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Sports Medicine and Podiatry

Discussion in 'Pre-Podiatry Students' started by alparkeruab, Apr 7, 2007.

  1. alparkeruab

    alparkeruab Member
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    Is sports medicine a popular subspecialty within podiatry? What path would a podiatic student take to ultimately become a sports medicine specialist? Do professional athletic teams hire podiatrists on their medical staffs?

    Thanks for your answers. I am a student interested in podiatry, specially sports medicine.
     
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  3. Dr_Feelgood

    Dr_Feelgood Guest
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    Sports medicine is not a major part of podiatry. But I don't think that sports medicine is a major part of a foot and ankle orthopedic surgeons practice either. When you compare sports medicine to diabetic foot conditions, general trauma, orthopedics, ect; it is just not a major part for most foot and ankle physicians (pod or ortho).

    There are podiatrist that have practices that are mainly involved with sports medicine. Most of these podiatrists are members of the American Academy of Podiatric Sports Medicine.

    The path you take is similar to any other in podiatry. Chose a podiatric school, do well. Get a PM&S 36 residency, and then finish your education with a fellowship in sports medicine.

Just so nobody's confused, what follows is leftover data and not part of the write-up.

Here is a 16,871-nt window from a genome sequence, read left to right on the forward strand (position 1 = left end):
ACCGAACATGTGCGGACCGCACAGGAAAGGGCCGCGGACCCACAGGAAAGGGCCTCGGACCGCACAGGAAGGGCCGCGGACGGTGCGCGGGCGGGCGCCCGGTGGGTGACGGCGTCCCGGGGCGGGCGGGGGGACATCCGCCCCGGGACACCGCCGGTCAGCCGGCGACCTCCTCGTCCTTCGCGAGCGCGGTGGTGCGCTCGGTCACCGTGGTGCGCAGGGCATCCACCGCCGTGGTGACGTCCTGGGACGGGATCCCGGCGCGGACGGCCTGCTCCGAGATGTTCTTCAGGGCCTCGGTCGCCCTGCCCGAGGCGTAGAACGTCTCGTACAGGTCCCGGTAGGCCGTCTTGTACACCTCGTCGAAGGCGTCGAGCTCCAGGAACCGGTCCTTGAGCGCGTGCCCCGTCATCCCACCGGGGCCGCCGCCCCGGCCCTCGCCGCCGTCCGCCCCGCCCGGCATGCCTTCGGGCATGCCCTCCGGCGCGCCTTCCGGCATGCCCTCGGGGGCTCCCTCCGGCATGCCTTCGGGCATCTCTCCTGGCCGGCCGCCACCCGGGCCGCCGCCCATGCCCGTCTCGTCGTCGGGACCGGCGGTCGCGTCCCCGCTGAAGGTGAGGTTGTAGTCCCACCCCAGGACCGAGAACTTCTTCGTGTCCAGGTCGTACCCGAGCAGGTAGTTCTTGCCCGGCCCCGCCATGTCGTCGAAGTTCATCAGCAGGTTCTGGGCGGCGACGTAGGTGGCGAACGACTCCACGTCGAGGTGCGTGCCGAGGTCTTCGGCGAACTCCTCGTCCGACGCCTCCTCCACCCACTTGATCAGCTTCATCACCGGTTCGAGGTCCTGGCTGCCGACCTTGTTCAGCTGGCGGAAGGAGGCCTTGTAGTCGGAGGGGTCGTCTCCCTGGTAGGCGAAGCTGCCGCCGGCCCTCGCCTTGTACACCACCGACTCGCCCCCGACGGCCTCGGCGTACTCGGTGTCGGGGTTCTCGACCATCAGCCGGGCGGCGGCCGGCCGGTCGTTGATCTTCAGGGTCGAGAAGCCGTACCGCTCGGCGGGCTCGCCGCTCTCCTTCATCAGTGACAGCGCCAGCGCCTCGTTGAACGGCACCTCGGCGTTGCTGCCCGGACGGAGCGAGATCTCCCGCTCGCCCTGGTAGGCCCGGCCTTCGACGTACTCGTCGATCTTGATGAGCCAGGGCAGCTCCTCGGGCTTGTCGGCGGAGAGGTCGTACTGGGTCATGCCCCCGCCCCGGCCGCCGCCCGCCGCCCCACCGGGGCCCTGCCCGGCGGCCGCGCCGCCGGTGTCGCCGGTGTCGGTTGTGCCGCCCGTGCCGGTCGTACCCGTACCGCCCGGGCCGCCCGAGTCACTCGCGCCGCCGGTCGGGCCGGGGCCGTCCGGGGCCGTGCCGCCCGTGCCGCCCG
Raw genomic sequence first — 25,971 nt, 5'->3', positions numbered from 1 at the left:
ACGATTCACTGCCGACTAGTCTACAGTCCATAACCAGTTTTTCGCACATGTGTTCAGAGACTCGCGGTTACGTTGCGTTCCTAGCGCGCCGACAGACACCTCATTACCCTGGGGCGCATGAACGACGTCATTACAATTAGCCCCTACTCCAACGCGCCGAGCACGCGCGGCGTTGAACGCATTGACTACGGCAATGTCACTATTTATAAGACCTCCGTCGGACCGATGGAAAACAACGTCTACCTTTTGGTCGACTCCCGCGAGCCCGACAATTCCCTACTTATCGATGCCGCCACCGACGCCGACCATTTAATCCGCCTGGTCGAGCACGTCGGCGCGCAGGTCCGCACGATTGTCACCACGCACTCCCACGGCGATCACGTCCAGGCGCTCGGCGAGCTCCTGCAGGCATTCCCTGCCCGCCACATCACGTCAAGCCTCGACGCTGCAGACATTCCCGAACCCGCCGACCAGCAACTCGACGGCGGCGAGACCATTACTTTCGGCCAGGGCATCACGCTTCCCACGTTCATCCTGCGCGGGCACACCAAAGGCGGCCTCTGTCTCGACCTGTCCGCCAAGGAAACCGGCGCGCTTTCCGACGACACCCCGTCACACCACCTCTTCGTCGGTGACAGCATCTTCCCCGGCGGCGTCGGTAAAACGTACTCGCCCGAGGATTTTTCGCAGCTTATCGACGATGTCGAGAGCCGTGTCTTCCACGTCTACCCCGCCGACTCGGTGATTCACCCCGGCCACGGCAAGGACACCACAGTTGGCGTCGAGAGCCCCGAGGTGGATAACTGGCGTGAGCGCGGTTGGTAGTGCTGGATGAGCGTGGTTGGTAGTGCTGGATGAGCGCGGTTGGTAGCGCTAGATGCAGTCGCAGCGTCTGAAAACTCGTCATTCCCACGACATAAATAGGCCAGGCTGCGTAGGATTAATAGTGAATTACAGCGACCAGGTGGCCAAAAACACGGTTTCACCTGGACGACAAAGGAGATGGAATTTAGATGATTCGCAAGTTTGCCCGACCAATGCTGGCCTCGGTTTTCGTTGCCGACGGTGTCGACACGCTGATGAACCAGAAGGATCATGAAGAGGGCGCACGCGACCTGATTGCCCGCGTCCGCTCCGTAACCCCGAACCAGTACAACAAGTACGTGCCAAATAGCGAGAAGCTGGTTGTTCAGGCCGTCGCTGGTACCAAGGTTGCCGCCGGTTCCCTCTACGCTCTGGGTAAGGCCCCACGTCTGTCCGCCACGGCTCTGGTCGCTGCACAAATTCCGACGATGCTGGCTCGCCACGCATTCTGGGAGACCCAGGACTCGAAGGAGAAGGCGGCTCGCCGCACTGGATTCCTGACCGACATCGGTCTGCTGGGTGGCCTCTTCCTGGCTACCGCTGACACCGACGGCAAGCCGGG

As for working with a team, that is beyond me. I know that Scott Weil works with the White Soxs, but that is the only pod I know of with a pro team. I'm sure it is a lot of who you know more than what you know. It would probably be easier to get in with a college and then make connections to move to the pro ranks.
     
  4. dpmrunner

    dpmrunner Junior Member
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    From what I have gathered in my research on it, it's like this in most areas.

    Pods can be prominent sports docs in a lot of areas due to the fact that many sports problems stem from the lower limb, realize that you will still be working with older people trying to get back into shape or the high school crowd quite a bit.

    If you're in a receptive area and market yourself well then you can get set up with pro teams, usually olympic teams will have a couple pods with them and they will be around or associated with olympic training centers.

    It sounds like it comes down to marketing a bit though. Almost all higher ranking teams have their ortho doc and if he is on a pro team he gets some kind of reimbursement for it, so why spend more to have a guy/girl that can just look at your foot? I know that athletes will get referred out but you have to show more what you can bring to the table above and beyond the regular to get on sports teams. As Feelgood said, you have to start out making ties with the local high schools and colleges, doing some free stuff or reduced rates to get your name out to the right crowd and then prove yourself to continue to excel.
     
  5. krabmas

    krabmas Senior Member